The Latest Trend: The latest trend is combining spa services with other services. For example, a chain of health clubs with locations throughout the city offers nail and beauty services at the gym. This provides one-stop-shopping for a woman’s beauty needs. It is definitely a women’s world.
Must Have or Luxury: Luxury
Short & Sweet/Bold & Beautiful: Kuwaiti women are very into grooming and prefer nails at a short to medium length.
Manicures: $13-$87, depending on add-ons
Pedicures: $17-$121, depending on add-ons
Full set: $104
Licensing Required: None. Most techs in the United Arab Emirates come from places such as the Philippines, India, and Sri Lanka. Most of these techs have been working in salons in their home countries, and have learned their trade from other nail techs within the salon environment.
Nails-Only or Full-Service: Originally beauty salons introduced nail services, but about four years ago nail bars and nail lounges started to become popular. Dubai has really paved the way for the rest of the Middle East, and nail bar chains are popping up all over. Nail bars are starting to offer services beyond nails, such as massages, waxing, and facials.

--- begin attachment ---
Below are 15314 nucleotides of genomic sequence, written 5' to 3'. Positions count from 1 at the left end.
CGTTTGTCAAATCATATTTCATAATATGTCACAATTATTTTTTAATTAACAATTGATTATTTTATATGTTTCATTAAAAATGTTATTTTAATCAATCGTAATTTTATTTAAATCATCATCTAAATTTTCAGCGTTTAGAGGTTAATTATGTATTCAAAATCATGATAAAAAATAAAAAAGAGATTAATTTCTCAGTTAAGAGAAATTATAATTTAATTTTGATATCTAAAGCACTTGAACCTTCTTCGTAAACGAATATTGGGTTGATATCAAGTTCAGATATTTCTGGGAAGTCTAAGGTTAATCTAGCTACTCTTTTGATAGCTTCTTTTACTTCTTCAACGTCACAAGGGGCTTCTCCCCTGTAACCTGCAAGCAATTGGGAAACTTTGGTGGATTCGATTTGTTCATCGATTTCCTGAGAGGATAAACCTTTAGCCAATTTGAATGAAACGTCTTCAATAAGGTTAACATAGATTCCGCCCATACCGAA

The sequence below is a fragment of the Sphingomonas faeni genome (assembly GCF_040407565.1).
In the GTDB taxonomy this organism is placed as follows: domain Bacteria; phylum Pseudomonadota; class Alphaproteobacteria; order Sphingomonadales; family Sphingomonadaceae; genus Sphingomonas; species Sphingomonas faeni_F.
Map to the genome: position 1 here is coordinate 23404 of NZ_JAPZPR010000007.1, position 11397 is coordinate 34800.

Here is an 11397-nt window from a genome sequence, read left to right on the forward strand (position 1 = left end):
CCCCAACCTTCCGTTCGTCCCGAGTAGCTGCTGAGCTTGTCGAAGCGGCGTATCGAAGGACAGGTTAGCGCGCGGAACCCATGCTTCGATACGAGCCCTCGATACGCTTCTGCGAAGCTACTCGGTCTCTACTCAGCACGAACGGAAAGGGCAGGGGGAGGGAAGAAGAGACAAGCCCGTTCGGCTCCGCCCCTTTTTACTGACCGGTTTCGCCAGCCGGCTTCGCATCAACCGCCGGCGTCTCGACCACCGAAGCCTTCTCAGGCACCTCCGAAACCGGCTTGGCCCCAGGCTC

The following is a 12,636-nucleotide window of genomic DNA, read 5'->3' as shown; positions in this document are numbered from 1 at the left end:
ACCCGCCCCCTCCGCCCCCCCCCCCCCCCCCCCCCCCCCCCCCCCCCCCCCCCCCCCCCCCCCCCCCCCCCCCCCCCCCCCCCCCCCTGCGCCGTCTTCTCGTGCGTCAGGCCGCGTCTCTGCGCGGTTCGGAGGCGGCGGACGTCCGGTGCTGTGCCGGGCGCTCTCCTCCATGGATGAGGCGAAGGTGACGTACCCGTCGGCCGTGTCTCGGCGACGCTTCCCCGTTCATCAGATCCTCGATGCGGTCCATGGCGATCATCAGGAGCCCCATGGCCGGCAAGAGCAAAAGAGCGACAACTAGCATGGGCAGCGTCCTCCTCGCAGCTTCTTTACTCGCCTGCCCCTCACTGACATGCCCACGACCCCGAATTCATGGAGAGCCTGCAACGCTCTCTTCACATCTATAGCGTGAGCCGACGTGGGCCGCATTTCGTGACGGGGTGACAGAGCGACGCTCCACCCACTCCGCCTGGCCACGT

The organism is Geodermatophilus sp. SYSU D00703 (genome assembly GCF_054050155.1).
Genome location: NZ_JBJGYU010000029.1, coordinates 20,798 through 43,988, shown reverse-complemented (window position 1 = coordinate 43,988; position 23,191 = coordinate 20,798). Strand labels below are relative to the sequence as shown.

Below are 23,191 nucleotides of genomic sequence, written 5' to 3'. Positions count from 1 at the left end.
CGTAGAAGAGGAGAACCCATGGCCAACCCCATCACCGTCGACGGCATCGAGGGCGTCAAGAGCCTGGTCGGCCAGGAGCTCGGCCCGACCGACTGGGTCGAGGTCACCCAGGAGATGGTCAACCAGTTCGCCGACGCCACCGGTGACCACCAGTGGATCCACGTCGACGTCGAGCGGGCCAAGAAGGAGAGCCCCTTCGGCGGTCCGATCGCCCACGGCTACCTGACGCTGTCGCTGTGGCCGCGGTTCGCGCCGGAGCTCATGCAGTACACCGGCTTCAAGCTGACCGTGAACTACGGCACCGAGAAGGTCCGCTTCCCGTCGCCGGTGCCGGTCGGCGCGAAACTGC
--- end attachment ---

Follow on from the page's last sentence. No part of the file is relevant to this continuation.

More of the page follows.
Typical Client: Mostly expatriate women and visitors from all over the world. Dubai is becoming a popular luxury destination because famous stars and actors visit the country on a regular basis.
The Latest Trend: French nails, both natural nails and enhancements.
Men — In or Out: “There are very few male nail techs in Dubai,” says Sonette van Rensburg, director of Vis-a-Vis Beauty Training Consultancy and Education Ambassador to the Middle East. “Men visit salons, but due to the local customs and laws, men are not allowed in salons unless they are men-only salons.” Rensburg says the salons in Dubai can’t be exposed to the outside, so salons and nail bars don’t have open windows. They are frosted or shielded with some type of covering. When women go into the salon, their husbands or boyfriends are not allowed to enter.
Must Have or Luxury: An absolute must have among those who can afford it. The climate is very harsh on the skin and nails, so women visit salons on a regular basis. Many women go purely for the relaxation and the social element. Some salons cater to group parties. It’s become a new way to celebrate a special occasion, such as a birthday or “hen’s party” — where a group of ladies arrange to go together to celebrate a particular occasion, and the salon provides snacks and will decorate accordingly.
Short & Sweet/Bold & Beautiful: Mostly short and sweet, with a French manicure. Toenails are also worn mostly square, with French polish.
Full set: $76-$125